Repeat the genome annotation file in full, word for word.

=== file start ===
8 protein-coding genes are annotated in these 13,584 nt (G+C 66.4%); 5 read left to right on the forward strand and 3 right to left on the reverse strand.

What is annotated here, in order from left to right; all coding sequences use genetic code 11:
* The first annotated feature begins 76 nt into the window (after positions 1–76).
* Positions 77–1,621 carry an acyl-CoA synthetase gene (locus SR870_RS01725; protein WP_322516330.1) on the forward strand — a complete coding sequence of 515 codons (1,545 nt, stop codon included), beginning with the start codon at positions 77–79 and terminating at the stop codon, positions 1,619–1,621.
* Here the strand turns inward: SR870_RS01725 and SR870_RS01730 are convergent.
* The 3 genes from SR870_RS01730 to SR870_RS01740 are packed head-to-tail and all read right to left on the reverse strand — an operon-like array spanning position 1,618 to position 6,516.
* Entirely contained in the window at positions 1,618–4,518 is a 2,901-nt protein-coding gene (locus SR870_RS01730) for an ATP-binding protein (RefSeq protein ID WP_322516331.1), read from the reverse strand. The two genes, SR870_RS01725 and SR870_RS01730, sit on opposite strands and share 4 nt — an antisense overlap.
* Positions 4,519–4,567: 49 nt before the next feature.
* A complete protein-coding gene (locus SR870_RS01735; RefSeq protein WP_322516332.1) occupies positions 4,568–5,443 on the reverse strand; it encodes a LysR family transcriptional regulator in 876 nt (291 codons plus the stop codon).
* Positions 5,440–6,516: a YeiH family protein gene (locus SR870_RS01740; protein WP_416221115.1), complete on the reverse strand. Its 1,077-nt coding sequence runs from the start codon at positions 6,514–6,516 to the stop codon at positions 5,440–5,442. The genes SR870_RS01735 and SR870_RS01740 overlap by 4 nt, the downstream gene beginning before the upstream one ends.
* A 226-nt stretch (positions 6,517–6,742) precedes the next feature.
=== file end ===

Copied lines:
8 protein-coding genes are annotated in these 13,584 nt (G+C 66.4%); 5 read left to right on the forward strand and 3 right to left on the reverse strand.

What is annotated here, in order from left to right; all coding sequences use genetic code 11:
* The first annotated feature begins 76 nt into the window (after positions 1–76).
* Positions 77–1,621 carry an acyl-CoA synthetase gene (locus SR870_RS01725; protein WP_322516330.1) on the forward strand — a complete coding sequence of 515 codons (1,545 nt, stop codon included), beginning with the start codon at positions 77–79 and terminating at the stop codon, positions 1,619–1,621.
* Here the strand turns inward: SR870_RS01725 and SR870_RS01730 are convergent.
* The 3 genes from SR870_RS01730 to SR870_RS01740 are packed head-to-tail and all read right to left on the reverse strand — an operon-like array spanning position 1,618 to position 6,516.
* Entirely contained in the window at positions 1,618–4,518 is a 2,901-nt protein-coding gene (locus SR870_RS01730) for an ATP-binding protein (RefSeq protein ID WP_322516331.1), read from the reverse strand. The two genes, SR870_RS01725 and SR870_RS01730, sit on opposite strands and share 4 nt — an antisense overlap.
* Positions 4,519–4,567: 49 nt before the next feature.
* A complete protein-coding gene (locus SR870_RS01735; RefSeq protein WP_322516332.1) occupies positions 4,568–5,443 on the reverse strand; it encodes a LysR family transcriptional regulator in 876 nt (291 codons plus the stop codon).
* Positions 5,440–6,516: a YeiH family protein gene (locus SR870_RS01740; protein WP_416221115.1), complete on the reverse strand. Its 1,077-nt coding sequence runs from the start codon at positions 6,514–6,516 to the stop codon at positions 5,440–5,442. The genes SR870_RS01735 and SR870_RS01740 overlap by 4 nt, the downstream gene beginning before the upstream one ends.
* A 226-nt stretch (positions 6,517–6,742) precedes the next feature.